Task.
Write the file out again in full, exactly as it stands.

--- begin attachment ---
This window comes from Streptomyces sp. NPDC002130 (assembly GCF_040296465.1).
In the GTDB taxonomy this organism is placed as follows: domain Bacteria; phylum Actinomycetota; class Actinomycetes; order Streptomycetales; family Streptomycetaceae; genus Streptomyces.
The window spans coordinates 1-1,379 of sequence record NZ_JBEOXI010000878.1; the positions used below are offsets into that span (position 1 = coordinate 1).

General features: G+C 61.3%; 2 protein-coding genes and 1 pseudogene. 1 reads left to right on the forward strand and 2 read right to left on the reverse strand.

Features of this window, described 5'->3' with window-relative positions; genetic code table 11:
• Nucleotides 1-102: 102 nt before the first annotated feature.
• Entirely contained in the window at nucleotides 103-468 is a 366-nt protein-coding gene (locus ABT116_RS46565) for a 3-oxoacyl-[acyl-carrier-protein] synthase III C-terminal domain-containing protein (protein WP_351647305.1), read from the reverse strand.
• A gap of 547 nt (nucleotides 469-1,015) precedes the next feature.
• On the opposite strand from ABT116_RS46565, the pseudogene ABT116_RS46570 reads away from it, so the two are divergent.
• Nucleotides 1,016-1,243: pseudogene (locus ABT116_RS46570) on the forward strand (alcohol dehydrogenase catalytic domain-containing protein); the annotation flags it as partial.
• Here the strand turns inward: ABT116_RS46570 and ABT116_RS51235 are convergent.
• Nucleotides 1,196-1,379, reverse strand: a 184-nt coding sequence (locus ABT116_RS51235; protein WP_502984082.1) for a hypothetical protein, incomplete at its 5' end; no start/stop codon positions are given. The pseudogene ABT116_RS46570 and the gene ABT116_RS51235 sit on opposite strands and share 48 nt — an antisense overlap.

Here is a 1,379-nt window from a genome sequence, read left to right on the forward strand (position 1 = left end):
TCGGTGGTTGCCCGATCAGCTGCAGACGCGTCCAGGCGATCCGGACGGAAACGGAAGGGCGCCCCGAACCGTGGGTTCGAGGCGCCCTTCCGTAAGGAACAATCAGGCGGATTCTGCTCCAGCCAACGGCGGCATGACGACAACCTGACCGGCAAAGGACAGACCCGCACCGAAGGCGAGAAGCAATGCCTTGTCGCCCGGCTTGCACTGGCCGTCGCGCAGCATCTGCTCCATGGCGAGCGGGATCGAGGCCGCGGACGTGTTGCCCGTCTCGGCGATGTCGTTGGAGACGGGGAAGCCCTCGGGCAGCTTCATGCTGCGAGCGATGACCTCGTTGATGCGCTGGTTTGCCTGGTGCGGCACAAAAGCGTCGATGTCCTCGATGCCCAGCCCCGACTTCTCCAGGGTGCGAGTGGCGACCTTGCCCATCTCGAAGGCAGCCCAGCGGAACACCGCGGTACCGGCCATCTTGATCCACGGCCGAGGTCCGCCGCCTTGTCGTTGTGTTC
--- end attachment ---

This window comes from Streptomyces sp. NPDC002130 (assembly GCF_040296465.1).
In the GTDB taxonomy this organism is placed as follows: domain Bacteria; phylum Actinomycetota; class Actinomycetes; order Streptomycetales; family Streptomycetaceae; genus Streptomyces.
The window spans coordinates 1-1,379 of sequence record NZ_JBEOXI010000878.1; the positions used below are offsets into that span (position 1 = coordinate 1).

General features: G+C 61.3%; 2 protein-coding genes and 1 pseudogene. 1 reads left to right on the forward strand and 2 read right to left on the reverse strand.

Features of this window, described 5'->3' with window-relative positions; genetic code table 11:
• Nucleotides 1-102: 102 nt before the first annotated feature.
• Entirely contained in the window at nucleotides 103-468 is a 366-nt protein-coding gene (locus ABT116_RS46565) for a 3-oxoacyl-[acyl-carrier-protein] synthase III C-terminal domain-containing protein (protein WP_351647305.1), read from the reverse strand.
• A gap of 547 nt (nucleotides 469-1,015) precedes the next feature.
• On the opposite strand from ABT116_RS46565, the pseudogene ABT116_RS46570 reads away from it, so the two are divergent.
• Nucleotides 1,016-1,243: pseudogene (locus ABT116_RS46570) on the forward strand (alcohol dehydrogenase catalytic domain-containing protein); the annotation flags it as partial.
• Here the strand turns inward: ABT116_RS46570 and ABT116_RS51235 are convergent.
• Nucleotides 1,196-1,379, reverse strand: a 184-nt coding sequence (locus ABT116_RS51235; protein WP_502984082.1) for a hypothetical protein, incomplete at its 5' end; no start/stop codon positions are given. The pseudogene ABT116_RS46570 and the gene ABT116_RS51235 sit on opposite strands and share 48 nt — an antisense overlap.

Here is a 1,379-nt window from a genome sequence, read left to right on the forward strand (position 1 = left end):
TCGGTGGTTGCCCGATCAGCTGCAGACGCGTCCAGGCGATCCGGACGGAAACGGAAGGGCGCCCCGAACCGTGGGTTCGAGGCGCCCTTCCGTAAGGAACAATCAGGCGGATTCTGCTCCAGCCAACGGCGGCATGACGACAACCTGACCGGCAAAGGACAGACCCGCACCGAAGGCGAGAAGCAATGCCTTGTCGCCCGGCTTGCACTGGCCGTCGCGCAGCATCTGCTCCATGGCGAGCGGGATCGAGGCCGCGGACGTGTTGCCCGTCTCGGCGATGTCGTTGGAGACGGGGAAGCCCTCGGGCAGCTTCATGCTGCGAGCGATGACCTCGTTGATGCGCTGGTTTGCCTGGTGCGGCACAAAAGCGTCGATGTCCTCGATGCCCAGCCCCGACTTCTCCAGGGTGCGAGTGGCGACCTTGCCCATCTCGAAGGCAGCCCAGCGGAACACCGCGGTACCGGCCATCTTGATCCACGGCCGAGGTCCGCCGCCTTGTCGTTGTGTTC